Reliance has been placed on a Full Bench decision of this Court reported in -- 'Deoria Sugar Mills Ltd., Deoria v. Government of U. P : (1954)IILLJ269All , where this Court held that a writ petition will not lie to quash an order of a subordinate Court on the ground that it has taken an erroneous view of law. In view of a number of cases of this Court and the Supreme Court laying down in what circumstances this Court can interfere, in the exercise of its jurisdiction under Article 226 of the Constitution, with the decision of a subordinate tribunal, it is not necessary for me to elaborately deal with that question in this petition.

Reference may be made to the following cases:

-- 'Hari Vishnu kamath v. Ahmad Syed Ishaque : [1955]1SCR1104 . -- 'Dr. Lshwari Prasad v. Registrar, University of Allahabad : AIR1955All131 ; and -- 'Ch. Krishansingh v. The Board of Revenue U. P. at Allahabad : AIR1955All557 . In my judgment, if this Court comes to the conclusion in the present case that the decision as regards the retrospective effect of the Explanation added to Section 20 is manifestly erroneous, this Court can interferewith that decision under Article 226 of the Constitution.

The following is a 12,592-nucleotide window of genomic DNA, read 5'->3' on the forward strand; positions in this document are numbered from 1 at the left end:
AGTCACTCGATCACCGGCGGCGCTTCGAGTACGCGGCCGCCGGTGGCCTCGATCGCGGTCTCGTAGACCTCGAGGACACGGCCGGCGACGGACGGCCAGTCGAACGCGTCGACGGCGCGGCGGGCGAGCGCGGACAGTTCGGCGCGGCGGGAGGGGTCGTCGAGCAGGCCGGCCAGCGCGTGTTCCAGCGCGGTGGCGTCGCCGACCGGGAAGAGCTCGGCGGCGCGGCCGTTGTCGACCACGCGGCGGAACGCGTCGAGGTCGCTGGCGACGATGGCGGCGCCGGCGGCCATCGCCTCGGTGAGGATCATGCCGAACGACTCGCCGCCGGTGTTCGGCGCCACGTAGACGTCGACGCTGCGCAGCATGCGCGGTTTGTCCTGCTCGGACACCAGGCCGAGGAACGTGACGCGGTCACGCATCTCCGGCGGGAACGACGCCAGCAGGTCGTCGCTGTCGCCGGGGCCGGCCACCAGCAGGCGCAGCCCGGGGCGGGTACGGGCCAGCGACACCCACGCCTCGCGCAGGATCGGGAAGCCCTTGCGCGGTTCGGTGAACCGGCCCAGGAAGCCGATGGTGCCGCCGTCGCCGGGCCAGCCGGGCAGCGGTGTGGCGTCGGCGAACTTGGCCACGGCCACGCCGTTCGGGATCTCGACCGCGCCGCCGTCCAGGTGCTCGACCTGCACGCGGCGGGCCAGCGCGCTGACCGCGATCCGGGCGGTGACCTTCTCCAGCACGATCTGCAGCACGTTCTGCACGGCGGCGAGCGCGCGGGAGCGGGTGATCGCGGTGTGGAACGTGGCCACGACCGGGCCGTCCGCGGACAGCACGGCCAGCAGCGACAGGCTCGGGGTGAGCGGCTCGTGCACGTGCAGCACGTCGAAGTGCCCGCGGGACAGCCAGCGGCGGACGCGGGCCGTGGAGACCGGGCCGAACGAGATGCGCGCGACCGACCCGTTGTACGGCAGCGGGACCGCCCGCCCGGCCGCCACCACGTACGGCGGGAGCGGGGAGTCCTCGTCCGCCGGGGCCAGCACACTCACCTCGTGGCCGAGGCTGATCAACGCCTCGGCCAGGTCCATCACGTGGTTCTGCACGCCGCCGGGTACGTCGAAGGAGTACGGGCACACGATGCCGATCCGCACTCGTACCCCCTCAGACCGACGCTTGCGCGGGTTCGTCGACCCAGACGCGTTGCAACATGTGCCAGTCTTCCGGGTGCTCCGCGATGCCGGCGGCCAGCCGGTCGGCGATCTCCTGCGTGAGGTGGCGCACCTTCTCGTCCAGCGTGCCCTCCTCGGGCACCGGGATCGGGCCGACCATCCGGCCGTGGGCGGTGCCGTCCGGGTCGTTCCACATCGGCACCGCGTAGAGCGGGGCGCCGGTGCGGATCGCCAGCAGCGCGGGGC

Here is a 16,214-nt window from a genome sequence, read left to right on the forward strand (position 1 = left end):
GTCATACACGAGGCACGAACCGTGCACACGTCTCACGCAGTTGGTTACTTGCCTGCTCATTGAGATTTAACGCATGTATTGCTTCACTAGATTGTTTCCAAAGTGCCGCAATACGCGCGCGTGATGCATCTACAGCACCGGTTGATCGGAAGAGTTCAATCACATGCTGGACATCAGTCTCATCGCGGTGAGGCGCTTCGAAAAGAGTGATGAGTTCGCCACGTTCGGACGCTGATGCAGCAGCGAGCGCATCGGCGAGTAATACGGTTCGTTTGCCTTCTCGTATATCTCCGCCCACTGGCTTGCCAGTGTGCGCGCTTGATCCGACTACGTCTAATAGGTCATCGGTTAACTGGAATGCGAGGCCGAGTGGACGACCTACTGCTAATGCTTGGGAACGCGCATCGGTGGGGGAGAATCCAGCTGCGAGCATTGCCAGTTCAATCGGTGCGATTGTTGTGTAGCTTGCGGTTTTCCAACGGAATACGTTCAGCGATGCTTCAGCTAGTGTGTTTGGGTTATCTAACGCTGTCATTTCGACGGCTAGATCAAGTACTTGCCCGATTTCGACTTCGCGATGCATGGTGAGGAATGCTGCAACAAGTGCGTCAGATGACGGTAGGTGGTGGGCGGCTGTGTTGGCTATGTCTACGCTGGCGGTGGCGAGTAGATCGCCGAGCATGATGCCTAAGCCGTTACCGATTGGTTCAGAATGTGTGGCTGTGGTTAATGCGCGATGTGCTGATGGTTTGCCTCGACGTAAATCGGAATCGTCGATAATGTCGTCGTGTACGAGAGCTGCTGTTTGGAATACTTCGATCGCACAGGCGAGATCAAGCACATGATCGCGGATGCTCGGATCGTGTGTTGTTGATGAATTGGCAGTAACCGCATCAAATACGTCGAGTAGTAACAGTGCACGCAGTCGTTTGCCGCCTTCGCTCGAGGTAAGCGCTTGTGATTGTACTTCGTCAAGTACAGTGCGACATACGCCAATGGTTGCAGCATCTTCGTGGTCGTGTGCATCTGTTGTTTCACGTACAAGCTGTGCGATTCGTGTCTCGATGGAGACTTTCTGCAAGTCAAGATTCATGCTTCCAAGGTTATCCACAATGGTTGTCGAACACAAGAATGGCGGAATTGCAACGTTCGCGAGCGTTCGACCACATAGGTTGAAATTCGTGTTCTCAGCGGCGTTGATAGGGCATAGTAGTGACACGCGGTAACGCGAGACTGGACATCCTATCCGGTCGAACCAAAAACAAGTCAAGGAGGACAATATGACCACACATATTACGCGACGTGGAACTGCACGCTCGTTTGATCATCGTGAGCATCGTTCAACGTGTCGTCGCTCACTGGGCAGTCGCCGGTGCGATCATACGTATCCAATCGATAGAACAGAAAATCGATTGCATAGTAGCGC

It was next contended that oh the facts of the present case, the applicants have no right to bring the suits and the Explanation does not apply to the case of the defendants as they are not in possession as intermediaries. The Board of Revenue has not considered these questions and it will be open to the Board of Revenue, when the appeals go back to the Board of Revenue, to consider these points and dispose of the appeals on the merits.